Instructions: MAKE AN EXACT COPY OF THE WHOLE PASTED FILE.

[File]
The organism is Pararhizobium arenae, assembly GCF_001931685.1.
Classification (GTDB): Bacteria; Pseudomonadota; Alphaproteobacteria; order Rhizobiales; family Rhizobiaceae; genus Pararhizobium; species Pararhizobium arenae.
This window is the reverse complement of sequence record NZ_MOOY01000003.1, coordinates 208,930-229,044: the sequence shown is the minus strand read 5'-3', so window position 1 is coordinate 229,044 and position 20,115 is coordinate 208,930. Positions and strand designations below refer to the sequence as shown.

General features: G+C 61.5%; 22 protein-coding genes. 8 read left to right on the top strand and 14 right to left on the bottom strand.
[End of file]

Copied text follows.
The organism is Pararhizobium arenae, assembly GCF_001931685.1.
Classification (GTDB): Bacteria; Pseudomonadota; Alphaproteobacteria; order Rhizobiales; family Rhizobiaceae; genus Pararhizobium; species Pararhizobium arenae.
This window is the reverse complement of sequence record NZ_MOOY01000003.1, coordinates 208,930-229,044: the sequence shown is the minus strand read 5'-3', so window position 1 is coordinate 229,044 and position 20,115 is coordinate 208,930. Positions and strand designations below refer to the sequence as shown.

General features: G+C 61.5%; 22 protein-coding genes. 8 read left to right on the top strand and 14 right to left on the bottom strand.